- To the west there is the area that corresponds to the 19th and 20th centuries expansions, built by the Russians, in European style. The modern city extends around this historical zone. This area represents traditional continuity and qualities that are reflected in the neighbourhood structure, the small centers, mosques, and houses. Many houses retain painted and decorated interiors, grouped around courtyards and gardens.  

The different historic phases of Samarkand’s development from Afrosiab to the Temurid city and then to the 19th century development have taken place alongside rather than on top of each other. These various elements which reflect the phases of city expansion have been included within the boundaries of the property. The inscribed property is surrounded by more recent developments, of which parts are in the buffer zone. Afrosiab has been partly excavated and the Temurid and European parts of the city are being conserved as living historic urban areas.

The main listed monuments are well maintained. Some of the medieval features have been lost, such as the city walls and the citadel, as well as parts of the traditional residential structures especially in areas surrounding major monuments. Nevertheless, it still contains a substantial urban fabric of traditional Islamic quarters, with some fine examples of traditional houses.

The historic town of Samarkand illustrates in its art, architecture and urban structure the most important stages of Central Asian cultural and political history from the 13th century to the present day. 


1. Registan Square  

2. Madrasah of Ulugbek

3. Madrasah Tilla-Kori

4. Madrasah Shirdar  

5. Bibi Khanym Mosque

6. Gur-Emir Mausoleum 

7. Afrosiab Museum

8. Shakhi Zinda Necropolis

9. Museum of Ulugbek's observatory

10. Rukhabad Mausoleum  

11. The Mosque Khazrat Khizr

12. Khodja Akhrar Complex 

13. Mausoleum of Imam al-Bukhari

14. Mausoleum of Imam al-Moturidi

15. Mausoleum of Ishratkhan

16. Mausoleum of Khoja Abdi Darun

17. Mausoleum of Khoja Abdi Birun 

18. Mausoleum of the Prophet Daniel

19. Silk carpet factory

20. Silk Paper workshop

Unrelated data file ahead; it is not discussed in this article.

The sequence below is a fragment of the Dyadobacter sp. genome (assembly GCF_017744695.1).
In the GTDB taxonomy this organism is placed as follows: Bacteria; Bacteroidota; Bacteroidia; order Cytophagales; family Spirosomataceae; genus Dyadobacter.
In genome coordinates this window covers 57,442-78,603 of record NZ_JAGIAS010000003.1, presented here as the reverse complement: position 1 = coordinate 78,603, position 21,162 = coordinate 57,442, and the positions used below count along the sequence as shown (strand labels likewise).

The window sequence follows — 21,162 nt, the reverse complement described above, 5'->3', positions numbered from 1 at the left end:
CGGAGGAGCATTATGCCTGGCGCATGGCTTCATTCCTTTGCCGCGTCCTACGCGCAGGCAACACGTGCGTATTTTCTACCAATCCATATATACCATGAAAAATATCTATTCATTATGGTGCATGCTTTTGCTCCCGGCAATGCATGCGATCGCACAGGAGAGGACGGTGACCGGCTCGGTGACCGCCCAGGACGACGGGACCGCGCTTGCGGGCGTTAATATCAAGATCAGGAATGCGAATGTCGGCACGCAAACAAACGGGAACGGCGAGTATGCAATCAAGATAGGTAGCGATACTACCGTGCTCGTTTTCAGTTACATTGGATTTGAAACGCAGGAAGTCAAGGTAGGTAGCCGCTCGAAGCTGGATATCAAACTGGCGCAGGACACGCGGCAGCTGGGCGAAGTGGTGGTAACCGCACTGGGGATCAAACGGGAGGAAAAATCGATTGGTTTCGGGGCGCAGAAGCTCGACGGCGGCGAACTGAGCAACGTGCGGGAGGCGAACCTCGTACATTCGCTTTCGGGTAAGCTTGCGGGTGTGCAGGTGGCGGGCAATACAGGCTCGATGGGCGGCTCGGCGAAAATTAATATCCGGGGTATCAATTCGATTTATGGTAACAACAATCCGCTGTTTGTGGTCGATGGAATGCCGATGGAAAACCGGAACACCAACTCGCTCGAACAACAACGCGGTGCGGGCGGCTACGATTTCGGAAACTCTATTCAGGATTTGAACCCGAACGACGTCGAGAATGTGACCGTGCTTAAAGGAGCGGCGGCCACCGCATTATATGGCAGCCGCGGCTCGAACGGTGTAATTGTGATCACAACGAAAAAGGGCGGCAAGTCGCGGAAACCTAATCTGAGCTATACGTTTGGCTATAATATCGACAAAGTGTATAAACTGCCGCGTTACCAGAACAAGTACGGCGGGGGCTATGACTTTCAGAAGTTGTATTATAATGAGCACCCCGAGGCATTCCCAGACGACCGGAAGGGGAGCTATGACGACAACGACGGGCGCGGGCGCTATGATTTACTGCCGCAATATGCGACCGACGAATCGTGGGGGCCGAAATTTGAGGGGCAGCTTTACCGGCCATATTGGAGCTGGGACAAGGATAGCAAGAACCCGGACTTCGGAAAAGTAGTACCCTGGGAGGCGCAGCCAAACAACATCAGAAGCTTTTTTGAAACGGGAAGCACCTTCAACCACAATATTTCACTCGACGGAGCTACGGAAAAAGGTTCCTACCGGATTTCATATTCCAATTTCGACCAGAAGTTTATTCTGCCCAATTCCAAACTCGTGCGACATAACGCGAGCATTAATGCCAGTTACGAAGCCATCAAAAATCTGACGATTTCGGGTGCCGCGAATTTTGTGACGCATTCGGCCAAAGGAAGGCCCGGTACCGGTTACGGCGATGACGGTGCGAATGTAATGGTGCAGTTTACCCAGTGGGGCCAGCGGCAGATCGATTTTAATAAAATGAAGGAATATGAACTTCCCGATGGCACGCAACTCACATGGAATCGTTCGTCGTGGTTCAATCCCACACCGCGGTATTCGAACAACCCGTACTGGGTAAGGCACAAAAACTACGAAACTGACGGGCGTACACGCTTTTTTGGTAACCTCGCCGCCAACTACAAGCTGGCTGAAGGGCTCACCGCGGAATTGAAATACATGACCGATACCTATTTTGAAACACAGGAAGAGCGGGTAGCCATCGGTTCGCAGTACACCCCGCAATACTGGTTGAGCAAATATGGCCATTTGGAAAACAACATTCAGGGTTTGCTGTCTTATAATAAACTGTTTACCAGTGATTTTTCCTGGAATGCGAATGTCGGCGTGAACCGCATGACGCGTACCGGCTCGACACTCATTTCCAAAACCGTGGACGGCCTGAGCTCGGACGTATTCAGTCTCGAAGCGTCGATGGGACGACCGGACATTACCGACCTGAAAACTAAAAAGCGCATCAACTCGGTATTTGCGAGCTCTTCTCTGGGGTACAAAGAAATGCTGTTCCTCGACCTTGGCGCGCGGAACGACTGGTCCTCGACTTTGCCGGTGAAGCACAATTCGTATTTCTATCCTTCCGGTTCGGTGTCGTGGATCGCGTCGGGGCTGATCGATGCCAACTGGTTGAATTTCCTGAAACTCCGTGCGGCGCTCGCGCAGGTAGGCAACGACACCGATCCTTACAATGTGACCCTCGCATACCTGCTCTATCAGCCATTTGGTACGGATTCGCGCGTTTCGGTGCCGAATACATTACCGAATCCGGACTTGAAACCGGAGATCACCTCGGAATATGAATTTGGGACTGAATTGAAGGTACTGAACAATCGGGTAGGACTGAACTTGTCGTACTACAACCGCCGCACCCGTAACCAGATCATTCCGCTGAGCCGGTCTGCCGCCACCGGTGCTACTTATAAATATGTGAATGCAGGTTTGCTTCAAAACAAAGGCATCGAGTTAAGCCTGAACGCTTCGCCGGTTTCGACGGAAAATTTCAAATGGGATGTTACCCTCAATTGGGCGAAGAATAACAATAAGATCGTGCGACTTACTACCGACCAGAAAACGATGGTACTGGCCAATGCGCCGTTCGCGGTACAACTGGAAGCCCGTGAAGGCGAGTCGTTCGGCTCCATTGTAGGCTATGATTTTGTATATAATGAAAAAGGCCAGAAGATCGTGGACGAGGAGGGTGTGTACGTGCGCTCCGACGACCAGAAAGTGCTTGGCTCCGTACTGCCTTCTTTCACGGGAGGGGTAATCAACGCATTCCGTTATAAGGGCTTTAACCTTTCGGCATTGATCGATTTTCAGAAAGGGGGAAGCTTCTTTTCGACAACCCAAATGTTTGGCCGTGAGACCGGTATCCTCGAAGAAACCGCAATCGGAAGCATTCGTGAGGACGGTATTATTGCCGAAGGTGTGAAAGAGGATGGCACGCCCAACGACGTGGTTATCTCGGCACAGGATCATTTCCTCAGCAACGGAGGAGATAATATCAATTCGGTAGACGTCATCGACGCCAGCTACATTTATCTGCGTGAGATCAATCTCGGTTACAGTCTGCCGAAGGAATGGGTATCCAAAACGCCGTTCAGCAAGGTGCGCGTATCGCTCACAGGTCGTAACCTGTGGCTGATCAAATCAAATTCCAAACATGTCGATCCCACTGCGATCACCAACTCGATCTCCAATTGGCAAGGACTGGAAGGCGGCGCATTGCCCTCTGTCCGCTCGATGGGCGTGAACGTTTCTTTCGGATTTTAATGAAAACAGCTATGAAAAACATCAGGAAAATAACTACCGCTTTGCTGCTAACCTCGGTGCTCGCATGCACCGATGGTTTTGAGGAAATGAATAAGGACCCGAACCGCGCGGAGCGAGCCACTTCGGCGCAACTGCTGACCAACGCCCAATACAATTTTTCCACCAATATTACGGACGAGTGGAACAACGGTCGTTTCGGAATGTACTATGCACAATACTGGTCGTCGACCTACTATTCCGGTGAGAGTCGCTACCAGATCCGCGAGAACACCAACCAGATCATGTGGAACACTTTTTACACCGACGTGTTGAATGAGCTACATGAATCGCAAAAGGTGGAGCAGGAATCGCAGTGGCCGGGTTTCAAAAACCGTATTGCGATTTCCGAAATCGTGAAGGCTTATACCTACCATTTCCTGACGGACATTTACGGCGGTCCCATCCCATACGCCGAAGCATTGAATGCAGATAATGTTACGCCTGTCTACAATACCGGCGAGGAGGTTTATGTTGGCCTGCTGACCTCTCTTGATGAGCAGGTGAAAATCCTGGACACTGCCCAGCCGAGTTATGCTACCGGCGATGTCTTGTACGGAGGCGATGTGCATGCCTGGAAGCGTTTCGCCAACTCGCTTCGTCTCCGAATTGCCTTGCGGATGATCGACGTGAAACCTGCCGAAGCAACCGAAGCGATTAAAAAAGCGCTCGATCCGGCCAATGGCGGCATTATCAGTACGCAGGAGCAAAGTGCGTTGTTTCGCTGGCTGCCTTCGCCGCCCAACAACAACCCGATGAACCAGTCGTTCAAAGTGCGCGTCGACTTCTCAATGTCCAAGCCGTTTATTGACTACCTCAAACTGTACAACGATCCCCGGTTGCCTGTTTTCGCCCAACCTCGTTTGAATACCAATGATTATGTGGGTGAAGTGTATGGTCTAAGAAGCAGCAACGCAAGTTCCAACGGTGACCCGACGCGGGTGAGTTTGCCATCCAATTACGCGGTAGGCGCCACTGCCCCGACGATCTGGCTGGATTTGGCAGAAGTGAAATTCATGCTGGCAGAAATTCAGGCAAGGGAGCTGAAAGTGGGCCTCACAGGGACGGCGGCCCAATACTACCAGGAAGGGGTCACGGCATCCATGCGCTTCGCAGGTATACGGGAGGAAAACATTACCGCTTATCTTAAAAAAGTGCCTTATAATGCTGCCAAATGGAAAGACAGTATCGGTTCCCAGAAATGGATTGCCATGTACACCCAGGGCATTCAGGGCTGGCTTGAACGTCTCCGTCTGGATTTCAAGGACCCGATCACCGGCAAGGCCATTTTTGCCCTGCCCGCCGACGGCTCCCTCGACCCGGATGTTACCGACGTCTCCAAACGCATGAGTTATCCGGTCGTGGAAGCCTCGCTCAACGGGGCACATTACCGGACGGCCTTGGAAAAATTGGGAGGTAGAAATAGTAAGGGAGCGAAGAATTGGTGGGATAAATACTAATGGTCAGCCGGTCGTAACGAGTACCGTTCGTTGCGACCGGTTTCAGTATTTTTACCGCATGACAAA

Registan Square

Registan – The Central Square of Samarkand. The word "Registan" from Farsi means “sandy place”. After the revival of Samarkand from Mongol invasion this place was served as the open public square as well as market place. With the years passed it became the important part of the city and there were buildings constructed under Timurids. On the holidays, festivals and Sundays the square was crowded by locals and visitors.

Today we see a complex finalized in 17th century: 

- Ulugbek Madrassah from the 15th century

- Sherdar Madrassah from the 17th century

- Tilla-Kari Madrassah from the 17th century

- Chorsu Trade Dome from the 16th century 

- The Burial of The Sheybanids from the 16-17th centuries

The Ulugbek Madrassah was built by the grandson of Tamerlane, the son of Shahruh – Ulugbek, and It lasted only for three years from 1417 to 1420. Once the Madrassah was completed Ulugbek gave lectures on mathematics and astronomy till the last days of his life.  

Sherdar Madrassah was built Two years later by the mayor of Samarkand Yalangtush Bakhadur. Who ordered to build reflection of the Madrassah in the place of old Khanaka – the house of Dervishes. 

The only difference was that it had ribbed domes and two more winter teaching halls, but the main structure was the same as in Ulugbek Madrassah. 

Several years later, the same ruler of Samarkand ordered the third Tilla-Kari Madrassah. To make the architectural ensemble, the architecture made two floors on the outside but only one floor inside. Madrassah was always built by one project – four-cornered yard with four terraces and cells along the whole perimeter. The main entrance was always locked with lattice and two other entrances were used by purpose. The doors in cell were always low because “Islam” means “obedience”, that is why everyone who entered or went out of cell always had to bow, it was like greeting and wishing health to everyone. Only Tilla-Kari Madrassah was bult like madrassah, but was used mostly as mosque; just looking at minarets can see this, Tilla-Kari has low minarets to call people to pray. In 17th century Till-Kari mosque and Madrassah was the biggest mosque in Samarkand. Right up to 19th century Madrassah and Madrassah-mosque was used by purpose, and only from the beginning of 20th century till now they serve as monuments. 


Gur Emir Mausoleum